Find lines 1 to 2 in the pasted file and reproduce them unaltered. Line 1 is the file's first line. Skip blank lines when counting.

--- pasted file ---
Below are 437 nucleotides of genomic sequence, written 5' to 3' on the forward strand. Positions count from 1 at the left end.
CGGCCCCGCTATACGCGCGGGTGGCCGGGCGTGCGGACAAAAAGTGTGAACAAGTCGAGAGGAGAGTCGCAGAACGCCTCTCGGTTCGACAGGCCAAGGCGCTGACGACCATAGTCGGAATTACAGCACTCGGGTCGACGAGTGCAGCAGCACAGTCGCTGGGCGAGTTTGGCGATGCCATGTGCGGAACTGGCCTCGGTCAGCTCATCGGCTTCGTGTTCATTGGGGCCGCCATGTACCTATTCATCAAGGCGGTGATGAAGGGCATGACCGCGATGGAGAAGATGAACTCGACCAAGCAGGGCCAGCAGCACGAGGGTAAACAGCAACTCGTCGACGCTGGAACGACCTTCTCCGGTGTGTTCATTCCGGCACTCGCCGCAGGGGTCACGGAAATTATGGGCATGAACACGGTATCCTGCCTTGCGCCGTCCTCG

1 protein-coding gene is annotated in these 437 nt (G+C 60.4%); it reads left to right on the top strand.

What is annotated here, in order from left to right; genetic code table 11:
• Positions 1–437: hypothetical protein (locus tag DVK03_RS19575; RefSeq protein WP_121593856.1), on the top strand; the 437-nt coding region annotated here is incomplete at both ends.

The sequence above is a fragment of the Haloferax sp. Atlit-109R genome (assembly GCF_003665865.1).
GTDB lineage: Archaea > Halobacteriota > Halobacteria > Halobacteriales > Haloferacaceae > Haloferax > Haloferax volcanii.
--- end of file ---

Below are 437 nucleotides of genomic sequence, written 5' to 3' on the forward strand. Positions count from 1 at the left end.
CGGCCCCGCTATACGCGCGGGTGGCCGGGCGTGCGGACAAAAAGTGTGAACAAGTCGAGAGGAGAGTCGCAGAACGCCTCTCGGTTCGACAGGCCAAGGCGCTGACGACCATAGTCGGAATTACAGCACTCGGGTCGACGAGTGCAGCAGCACAGTCGCTGGGCGAGTTTGGCGATGCCATGTGCGGAACTGGCCTCGGTCAGCTCATCGGCTTCGTGTTCATTGGGGCCGCCATGTACCTATTCATCAAGGCGGTGATGAAGGGCATGACCGCGATGGAGAAGATGAACTCGACCAAGCAGGGCCAGCAGCACGAGGGTAAACAGCAACTCGTCGACGCTGGAACGACCTTCTCCGGTGTGTTCATTCCGGCACTCGCCGCAGGGGTCACGGAAATTATGGGCATGAACACGGTATCCTGCCTTGCGCCGTCCTCG